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St. Michael Parish School Holds Annual Pumpkin Drop

Interim Principal Kim Burge drops a packaged pumpkin during the Ninth Annual St. Michael Parish School Pumpkin Drop on Friday.

WHEELING — It was all about the double-boxing and duct tape technique that won it for the winning team during the ninth Annual St. Michael Parish School Pumpkin Drop Friday afternoon.

One by one, Interim Principal Kim Burge dropped nearly two-dozen pumpkins from the roof of the school building as the entire student body got to watch in excitement from the school’s outside amphitheater as each one went “plop!”

Students in fifth, sixth, seventh, and eighth grades have been working in small groups with their classmates and their science lab teacher Jessica Zwack to design containers to provide their pumpkin from being damaged in the drop.

The goal of the Pumpkin Drop competition is to design an enclosure or apparatus to protect a pumpkin from damage when dropped from the roof of the school building.

Six groups went on to participate in a second drop after their pumpkins were spared damage from the first round. Eventually, a sixth-grade team of five boys — Matt Criniti, Liam Shinn, Finn O’Connell, Luke McCabe, and Michael Steinigel — came away with the winning unscathed pumpkin. The boys said it was the double boxing that won it for them and they had a lot of fun competing in the challenge.

Burge, who has had the honor of dropping pumpkins each year since the competition began said it is a fun-filled educational challenge that might help inspire a future engineer, science teacher or any occupation inspired by science, technology, engineering and math (STEM).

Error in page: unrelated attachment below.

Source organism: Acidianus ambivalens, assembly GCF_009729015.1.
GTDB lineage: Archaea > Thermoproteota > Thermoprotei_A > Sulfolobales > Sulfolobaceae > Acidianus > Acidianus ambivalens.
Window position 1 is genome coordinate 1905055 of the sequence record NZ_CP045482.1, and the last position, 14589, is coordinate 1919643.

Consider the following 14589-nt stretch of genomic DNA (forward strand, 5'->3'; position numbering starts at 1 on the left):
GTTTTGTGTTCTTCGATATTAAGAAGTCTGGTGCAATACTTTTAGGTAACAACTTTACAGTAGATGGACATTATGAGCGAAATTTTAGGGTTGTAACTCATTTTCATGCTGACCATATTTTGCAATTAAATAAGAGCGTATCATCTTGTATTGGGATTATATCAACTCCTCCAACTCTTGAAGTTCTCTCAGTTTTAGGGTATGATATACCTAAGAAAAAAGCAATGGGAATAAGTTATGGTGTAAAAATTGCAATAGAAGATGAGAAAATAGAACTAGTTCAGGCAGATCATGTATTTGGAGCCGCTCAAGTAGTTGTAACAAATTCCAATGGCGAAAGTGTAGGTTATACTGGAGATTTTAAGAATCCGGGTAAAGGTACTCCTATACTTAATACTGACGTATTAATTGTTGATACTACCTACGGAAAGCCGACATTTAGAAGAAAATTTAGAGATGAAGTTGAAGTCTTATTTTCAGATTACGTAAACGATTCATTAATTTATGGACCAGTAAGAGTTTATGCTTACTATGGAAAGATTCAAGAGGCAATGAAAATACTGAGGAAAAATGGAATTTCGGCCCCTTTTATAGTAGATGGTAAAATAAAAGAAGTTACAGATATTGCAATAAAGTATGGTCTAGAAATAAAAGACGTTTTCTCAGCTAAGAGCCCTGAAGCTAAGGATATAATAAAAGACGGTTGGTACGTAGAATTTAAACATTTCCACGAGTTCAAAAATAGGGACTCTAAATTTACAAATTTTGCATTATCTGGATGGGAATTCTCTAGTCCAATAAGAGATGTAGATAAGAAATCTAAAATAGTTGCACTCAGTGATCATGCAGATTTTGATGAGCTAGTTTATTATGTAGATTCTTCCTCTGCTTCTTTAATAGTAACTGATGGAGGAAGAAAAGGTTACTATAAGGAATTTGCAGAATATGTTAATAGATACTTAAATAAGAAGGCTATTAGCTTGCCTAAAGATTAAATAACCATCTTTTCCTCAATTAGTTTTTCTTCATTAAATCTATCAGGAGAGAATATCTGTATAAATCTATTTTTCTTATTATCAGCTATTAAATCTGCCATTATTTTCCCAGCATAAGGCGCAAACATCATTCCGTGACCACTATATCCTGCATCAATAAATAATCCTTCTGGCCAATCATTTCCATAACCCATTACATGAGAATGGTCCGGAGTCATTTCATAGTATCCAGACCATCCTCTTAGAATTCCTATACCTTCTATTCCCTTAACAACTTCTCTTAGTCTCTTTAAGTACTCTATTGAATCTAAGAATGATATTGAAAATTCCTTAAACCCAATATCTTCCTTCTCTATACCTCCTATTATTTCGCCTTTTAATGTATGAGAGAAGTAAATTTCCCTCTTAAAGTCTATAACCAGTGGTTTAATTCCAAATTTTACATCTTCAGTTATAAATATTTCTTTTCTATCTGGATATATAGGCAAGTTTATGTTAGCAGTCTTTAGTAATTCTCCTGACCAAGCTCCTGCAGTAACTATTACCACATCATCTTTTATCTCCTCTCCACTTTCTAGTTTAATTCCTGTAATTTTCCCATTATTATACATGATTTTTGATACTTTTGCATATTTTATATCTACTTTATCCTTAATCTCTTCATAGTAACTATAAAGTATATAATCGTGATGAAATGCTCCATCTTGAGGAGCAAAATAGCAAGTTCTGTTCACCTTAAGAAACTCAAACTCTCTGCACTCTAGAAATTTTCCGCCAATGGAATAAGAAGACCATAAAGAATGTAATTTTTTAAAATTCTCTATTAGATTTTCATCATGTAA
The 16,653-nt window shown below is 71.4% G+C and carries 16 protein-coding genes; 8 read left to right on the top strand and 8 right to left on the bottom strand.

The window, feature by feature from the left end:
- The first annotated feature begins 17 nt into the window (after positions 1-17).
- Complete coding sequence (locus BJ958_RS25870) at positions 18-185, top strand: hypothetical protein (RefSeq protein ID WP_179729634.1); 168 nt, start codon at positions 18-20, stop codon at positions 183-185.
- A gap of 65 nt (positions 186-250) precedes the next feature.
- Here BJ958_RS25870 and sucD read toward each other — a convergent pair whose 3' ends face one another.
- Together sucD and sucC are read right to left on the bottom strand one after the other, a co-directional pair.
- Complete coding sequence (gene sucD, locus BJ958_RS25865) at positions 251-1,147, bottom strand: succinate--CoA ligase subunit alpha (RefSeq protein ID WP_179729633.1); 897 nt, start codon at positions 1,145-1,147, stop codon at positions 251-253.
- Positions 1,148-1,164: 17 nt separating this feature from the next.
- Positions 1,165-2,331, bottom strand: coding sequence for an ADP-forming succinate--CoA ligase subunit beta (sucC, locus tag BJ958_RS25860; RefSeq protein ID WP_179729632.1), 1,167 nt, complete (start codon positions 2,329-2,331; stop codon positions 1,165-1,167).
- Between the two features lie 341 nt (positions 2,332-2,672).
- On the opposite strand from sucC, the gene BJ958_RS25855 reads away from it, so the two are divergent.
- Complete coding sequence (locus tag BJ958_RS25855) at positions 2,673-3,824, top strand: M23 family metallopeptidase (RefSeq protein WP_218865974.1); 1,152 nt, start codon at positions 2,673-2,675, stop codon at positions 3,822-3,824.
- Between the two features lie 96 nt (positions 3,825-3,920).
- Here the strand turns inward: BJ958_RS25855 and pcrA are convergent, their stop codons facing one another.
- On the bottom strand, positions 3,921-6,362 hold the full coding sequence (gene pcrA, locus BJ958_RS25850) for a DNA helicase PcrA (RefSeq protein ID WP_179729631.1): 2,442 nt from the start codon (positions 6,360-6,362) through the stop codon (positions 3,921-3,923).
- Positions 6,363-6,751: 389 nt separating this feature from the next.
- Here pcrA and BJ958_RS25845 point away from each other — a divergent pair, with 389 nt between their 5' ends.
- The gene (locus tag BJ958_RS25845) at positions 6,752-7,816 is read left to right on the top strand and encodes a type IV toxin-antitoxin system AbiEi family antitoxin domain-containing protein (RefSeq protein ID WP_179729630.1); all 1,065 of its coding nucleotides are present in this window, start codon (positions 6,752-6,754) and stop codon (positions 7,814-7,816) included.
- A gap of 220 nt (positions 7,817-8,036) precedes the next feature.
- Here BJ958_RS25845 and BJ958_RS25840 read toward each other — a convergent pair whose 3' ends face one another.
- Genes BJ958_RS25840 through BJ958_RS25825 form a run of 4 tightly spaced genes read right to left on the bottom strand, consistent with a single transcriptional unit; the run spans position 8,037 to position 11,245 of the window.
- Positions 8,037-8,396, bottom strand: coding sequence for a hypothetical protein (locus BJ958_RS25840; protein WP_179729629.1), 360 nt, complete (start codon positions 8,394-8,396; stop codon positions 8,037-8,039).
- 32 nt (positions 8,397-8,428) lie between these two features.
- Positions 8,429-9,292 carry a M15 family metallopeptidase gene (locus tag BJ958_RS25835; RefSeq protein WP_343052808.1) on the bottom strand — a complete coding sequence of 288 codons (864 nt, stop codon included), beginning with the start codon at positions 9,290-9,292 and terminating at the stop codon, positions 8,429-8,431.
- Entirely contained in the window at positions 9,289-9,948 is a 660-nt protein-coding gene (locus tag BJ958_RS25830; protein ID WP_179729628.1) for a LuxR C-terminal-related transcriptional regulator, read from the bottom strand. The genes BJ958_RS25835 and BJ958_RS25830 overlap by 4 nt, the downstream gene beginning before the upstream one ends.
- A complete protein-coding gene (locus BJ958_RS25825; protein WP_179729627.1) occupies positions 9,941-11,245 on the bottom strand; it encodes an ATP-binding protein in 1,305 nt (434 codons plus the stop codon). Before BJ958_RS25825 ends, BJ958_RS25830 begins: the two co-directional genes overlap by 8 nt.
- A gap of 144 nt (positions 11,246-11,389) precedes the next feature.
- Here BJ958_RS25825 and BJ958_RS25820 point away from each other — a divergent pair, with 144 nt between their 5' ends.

Science teacher Jessica Zwack said the competition does much more than just encourage fun science experiments.

“It has the academic aspect to it — where they have to figure out the masses and then we figure out the force of the pumpkin hitting the ground,” Zwack explained. “So it’s more than just dropping pumpkins off (the roof). They have to come up with a diagram and figure out a way to keep their pumpkins from cracking,”

In addition to the pumpkins not being more than 10 inches in diameter and both the pumpkin and protective structure weight being limited to 35 pounds or less — the school followed more than a dozen other West Virginia Mechanical and Aerospace Engineers rules for the competition. Some of the other rules included: the pumpkin may not be altered (no freezing or adding chemicals), the pumpkin must freefall in a designated drop zone and the package must be designed so that the pumpkin can be removed by the ground crew within 30 seconds after hitting the ground.

In addition, the protective structures were designed with public safety in mind and must be designed so that it does not cause damage to school property. The first, second, and third place winners were decided based on designated judges’ scores.

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